If you are like other CX pros, at some point in your CX career you’ll encounter the “money question.” Your CEO will ask you: “What’s an improvement in our customers’ experience worth in dollars and cents?” And it’s likely that you won’t have a (good enough) answer, as 50% of CX leaders Forrester surveyed have not yet modelled how CX quality influences customer behaviour.
That’s how this article on Forbes magazine begins. Why? Because there are customer experiences to be improved, customers to be engaged and ROI to be delivered.
All that’s required is a meaningful connection. But how do marketers get to grips with the complexity of measuring and innovating in their customer experience?
With all the talk seeming to focus on the smart tech, intelligent retail, smart cities, we thought it would be a good idea to look on the simpler side of IoT. Where businesses should be looking to invest in the here and now.
Make Sensors Your Friend
Sensors can detect, identify and connect people to your brand via proximity. Providing there’s a network connection they essentially can turn inanimate objects into digital platforms through which to interact, engage and capture information from your audience.
- Apply a sensor to an object
- Create and transmit something people want and value
- Capture data from the interaction made
- Re-invest data into new more targeted and personalised experiences
As you can see, IoT enables a whole new type of measurement and engagement limited only by that of imagination.
Sensors enable. It’s important to realise that this is all they do.
What matters most is the value of experience they enable people to have. With every opportunity now a potential chance to engage, the challenge for brands is figuring out how to get permission to do so.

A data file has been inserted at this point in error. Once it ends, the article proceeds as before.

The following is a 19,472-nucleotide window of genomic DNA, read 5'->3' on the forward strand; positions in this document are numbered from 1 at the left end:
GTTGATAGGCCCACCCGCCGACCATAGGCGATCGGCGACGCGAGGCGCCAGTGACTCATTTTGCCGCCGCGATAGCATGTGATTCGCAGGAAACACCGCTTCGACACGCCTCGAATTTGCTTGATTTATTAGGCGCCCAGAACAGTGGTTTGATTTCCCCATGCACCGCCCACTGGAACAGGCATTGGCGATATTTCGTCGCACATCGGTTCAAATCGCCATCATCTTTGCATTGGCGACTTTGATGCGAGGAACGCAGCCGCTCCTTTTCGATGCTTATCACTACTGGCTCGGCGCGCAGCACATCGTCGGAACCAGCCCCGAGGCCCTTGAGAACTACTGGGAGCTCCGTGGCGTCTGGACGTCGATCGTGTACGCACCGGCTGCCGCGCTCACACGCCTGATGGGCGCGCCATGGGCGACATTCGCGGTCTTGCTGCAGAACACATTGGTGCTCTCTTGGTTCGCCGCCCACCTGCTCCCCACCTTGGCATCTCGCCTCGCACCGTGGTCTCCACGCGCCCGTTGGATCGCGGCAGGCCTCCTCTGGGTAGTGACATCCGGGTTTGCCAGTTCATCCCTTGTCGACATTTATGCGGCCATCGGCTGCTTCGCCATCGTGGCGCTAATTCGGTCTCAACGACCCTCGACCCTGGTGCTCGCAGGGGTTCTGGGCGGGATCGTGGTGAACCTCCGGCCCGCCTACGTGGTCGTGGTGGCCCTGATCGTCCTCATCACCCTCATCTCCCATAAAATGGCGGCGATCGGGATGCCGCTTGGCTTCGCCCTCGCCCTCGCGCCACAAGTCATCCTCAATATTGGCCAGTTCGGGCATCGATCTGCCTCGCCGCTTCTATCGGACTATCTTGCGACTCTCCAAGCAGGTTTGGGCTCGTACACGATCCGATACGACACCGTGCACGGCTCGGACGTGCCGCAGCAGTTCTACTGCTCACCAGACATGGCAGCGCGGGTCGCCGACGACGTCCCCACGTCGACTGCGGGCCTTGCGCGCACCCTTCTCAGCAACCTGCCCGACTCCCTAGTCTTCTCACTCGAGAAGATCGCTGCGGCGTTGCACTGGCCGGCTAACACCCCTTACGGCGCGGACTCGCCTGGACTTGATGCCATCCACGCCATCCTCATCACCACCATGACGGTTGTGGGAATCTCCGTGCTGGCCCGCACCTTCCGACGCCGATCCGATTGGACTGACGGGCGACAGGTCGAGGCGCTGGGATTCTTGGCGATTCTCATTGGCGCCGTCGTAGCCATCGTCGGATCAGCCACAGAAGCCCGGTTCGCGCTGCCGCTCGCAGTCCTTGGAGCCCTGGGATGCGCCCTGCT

Take the example of the recently released BPme Fuel payment app. It enables customers to pay-at-pump, saving precious time, which something we really value. The customer experience is seamless (after a few teething problems), and has resulted in more visits to BP.
It’s also easy to see the commercial drivers behind this investment.
- It sidesteps the heavy capital investment of integrated payment pin-pads into fuel pumps
- It allows BP to learn about customer behaviour, purchase frequency and consumption habits
- It provides a more personalised, contextually aware channel to deliver promotional offers
The single biggest driver has to be the learnings that are possible from the customers that actually use the app. And being able to apply those learnings to improve customer experiences across the board.
Considering the needs states and designing a mobilty framework around those needs will allow brands to create shared value and encourage loyalty.
If you’re looking for a more in-depth primer on the Internet of Things, this report from Goldman Sachs points the way and also check out key developments at IoT Alliance Australia. And if you do embark on an IoT-enabled future, just remember not to do this “Ok Google”!